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Polaroid Of The Week: Street Art In Silver Lake, Los Angeles

Polaroid of the week

polaroid of the week usa california los angeles silver lake

While I admittedly didn’t get around to doing everything I had on my Los Angeles To-Do-List due to my tight work schedule this month, I managed to return to some of my favorite neighborhoods like Santa Monica Venice and West Hollywood,, but there was one neighborhood I really wanted to see before leaving LA: Silver Lake.

This neighborhood had been described to me as the Brooklyn of LA or the Williamsburg of LA, to be more precise And not only that Forbes Magazine even went as far as giving Silver Lake the top spot on its inaugural list of America’s Best Hipster Neighborhoods and CNN Money followed by putting it in the Top Ten of its list of best big city neighborhoods in the U.S.

So of course I had to check this uber hip neighborhood for myself to see what all the fuss was about.

The stretch of Sunset Boulevard that runs though Silver Lake felt indeed very Williamsburg-like, and just like the famous hipster neighborhood in Brooklyn, it is lined with trendy cafes, quirky independent shops and little eateries, and street art fills many a wall stretching into the side streets off of Sunset Blvd.

I couldn’t help but fling in love with silver like within fifteen minutes of getting there – this is definitely my kind of neighborhood! Unpretentious, with inventive yet affordable restaurants but also hole-in-the-wall Mexican street food, funky bars and shops that go beyond your usual chain stores: instead you find spice stores, comic book stores and guitar shops.

There are two basins – the neighborhood’s namesake Silver Lake Reservoir and the Ivanhoe Reservoir, both offering walking and running paths and a natural setting to escape the noise along the busy main streets. Speaking of walking: I found Silver Lake to be walkable and cycleable, something that can’t be said for all neighborhoods in this car traffic-heavy city.

I wish I would’ve had time to check out the bar scene on my visit but I guess it is good to have an excuse to come back to Silver Lake next time I’m in L.A.!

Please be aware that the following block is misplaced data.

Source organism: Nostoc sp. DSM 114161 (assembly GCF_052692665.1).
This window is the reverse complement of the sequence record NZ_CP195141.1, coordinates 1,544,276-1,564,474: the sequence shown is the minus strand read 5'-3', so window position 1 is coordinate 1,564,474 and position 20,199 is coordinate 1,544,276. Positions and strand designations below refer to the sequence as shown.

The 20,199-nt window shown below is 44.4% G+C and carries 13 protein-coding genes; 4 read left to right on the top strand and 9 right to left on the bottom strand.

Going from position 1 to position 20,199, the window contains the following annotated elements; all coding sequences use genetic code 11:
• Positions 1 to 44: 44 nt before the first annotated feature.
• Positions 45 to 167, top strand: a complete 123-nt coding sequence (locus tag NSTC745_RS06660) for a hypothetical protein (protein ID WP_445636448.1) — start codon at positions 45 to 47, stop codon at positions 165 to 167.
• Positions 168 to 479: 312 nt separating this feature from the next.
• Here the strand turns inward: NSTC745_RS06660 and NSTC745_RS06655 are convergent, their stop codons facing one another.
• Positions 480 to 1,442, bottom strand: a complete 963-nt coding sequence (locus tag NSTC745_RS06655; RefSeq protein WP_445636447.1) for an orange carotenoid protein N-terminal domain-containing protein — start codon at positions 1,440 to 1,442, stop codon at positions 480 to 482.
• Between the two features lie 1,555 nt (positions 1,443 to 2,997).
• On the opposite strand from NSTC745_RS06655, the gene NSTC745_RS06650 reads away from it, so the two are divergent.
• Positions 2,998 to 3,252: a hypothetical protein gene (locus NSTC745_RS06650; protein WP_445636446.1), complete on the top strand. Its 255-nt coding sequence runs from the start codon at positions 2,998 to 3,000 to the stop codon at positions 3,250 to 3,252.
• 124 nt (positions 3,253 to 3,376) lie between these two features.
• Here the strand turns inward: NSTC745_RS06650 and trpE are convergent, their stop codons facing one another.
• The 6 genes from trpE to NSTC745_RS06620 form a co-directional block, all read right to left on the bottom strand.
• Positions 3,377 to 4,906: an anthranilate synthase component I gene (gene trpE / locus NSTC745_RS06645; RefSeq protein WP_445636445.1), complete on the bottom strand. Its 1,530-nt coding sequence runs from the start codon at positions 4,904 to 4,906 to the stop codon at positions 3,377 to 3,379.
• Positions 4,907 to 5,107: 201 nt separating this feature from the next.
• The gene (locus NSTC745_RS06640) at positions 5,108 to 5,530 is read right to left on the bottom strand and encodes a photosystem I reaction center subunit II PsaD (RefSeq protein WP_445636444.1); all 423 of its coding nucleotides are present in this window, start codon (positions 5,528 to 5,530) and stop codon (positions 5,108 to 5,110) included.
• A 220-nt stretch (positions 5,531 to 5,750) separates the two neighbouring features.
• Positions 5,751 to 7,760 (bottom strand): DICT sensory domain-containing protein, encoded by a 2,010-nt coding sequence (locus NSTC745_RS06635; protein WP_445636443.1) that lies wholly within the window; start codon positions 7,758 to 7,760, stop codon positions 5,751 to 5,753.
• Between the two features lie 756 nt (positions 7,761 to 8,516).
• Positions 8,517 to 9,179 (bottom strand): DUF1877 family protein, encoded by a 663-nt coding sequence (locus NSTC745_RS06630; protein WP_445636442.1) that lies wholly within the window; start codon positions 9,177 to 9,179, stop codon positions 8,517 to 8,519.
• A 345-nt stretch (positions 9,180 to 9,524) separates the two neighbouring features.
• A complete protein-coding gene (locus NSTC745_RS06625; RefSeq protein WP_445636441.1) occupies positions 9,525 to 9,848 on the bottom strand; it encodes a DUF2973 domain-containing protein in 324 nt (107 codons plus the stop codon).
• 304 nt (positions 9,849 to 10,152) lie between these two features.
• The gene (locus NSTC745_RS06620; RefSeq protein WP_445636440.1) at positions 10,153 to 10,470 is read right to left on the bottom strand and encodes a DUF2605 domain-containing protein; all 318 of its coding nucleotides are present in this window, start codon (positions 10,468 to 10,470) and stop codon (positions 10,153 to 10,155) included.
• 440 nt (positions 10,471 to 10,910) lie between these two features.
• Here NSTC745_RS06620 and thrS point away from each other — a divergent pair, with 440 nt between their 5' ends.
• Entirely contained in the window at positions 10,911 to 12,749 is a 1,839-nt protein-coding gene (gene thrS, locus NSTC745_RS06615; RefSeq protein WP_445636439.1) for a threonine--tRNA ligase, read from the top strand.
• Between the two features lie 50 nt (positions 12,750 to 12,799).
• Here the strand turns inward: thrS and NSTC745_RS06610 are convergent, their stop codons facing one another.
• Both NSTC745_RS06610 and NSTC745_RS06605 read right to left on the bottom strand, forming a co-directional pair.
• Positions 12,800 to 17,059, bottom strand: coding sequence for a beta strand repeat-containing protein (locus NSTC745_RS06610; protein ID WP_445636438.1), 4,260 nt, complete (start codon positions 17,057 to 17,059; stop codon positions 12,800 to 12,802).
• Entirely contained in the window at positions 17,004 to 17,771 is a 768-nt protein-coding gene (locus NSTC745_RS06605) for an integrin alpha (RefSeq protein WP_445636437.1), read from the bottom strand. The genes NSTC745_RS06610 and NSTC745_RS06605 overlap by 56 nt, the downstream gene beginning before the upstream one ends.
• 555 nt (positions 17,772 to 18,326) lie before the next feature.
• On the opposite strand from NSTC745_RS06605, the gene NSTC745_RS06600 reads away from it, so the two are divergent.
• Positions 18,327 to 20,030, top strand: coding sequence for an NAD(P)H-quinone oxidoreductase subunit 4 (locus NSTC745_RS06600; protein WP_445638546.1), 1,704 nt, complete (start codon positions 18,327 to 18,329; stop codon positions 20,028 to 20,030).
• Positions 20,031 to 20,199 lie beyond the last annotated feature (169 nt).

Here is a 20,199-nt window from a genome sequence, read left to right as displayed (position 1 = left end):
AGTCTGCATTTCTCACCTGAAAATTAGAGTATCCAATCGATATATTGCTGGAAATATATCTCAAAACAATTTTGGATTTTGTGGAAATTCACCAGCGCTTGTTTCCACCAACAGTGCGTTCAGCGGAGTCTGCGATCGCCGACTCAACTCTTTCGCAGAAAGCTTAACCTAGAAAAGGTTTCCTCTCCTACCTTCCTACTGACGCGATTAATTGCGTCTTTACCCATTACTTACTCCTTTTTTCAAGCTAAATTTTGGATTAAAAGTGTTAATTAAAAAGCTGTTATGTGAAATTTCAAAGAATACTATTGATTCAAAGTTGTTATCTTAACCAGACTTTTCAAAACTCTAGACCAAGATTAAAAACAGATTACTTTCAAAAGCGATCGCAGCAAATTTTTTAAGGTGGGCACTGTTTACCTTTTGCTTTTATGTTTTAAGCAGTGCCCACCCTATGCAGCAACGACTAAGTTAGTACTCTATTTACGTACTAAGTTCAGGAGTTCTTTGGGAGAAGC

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Polaroid Of The Week: L.A. At My Feet

Polaroid of the week

polaroid of the week usa california hollywood sign los angeles

This week I finally made it up to the famous Hollywood sign – a hike that I’ve been wanting to do for a while. After two failed attempts (traffic, cloudy skies), I found myself scrambling up the rocks to a small hill above and behind the actual sign, which me and my hiking buddy reached after about an hour’s walk, just in time for a brilliant sunset. You can’t get to the sign by car, the only way to get up, close and personal with these giant white letters that have become an American icon, is on foot or by horse, and you can’t get in front of the letters, only above them.

Funnily enough, the sign didn’t have any association with the movie industry when it was put up in 1923. Instead, it was supposed to promote local real estate during a time when the Hollywood Hills weren’t the prime real estate location that they are today. Back then it still read Hollywoodland. After years of deterioration, Hugh Hefner started a fundraiser to save the sign, and $250,000 were raised to restore the sign that had fallen into disrepair.

It used to be a bit tricky to get up to the sign until a few years ago, unless you were a local and knew your way around. The Trust For Public Land, that is in charge of protecting the sign and the surrounding lands, has made it much easier now to find the right paths and not get lost in the relatively remote and rugged southern side of Mount Lee, on which the sign is located. There are now several hiking routes: the Mt Hollywood Trail (short and moderately difficult), the Canyon Drive Trail (longest route), and the Cahuenga Peak Trail (the shortest, but most challenging). We took a shorter version of the Mt Hollywood Trail, which can be started at the Griffith Observatory (3.5 miles round trip) or at Sunset Ranch at the northern end of N Beachwood Drive. The ranch offers guided horse rides up the sign, by the way.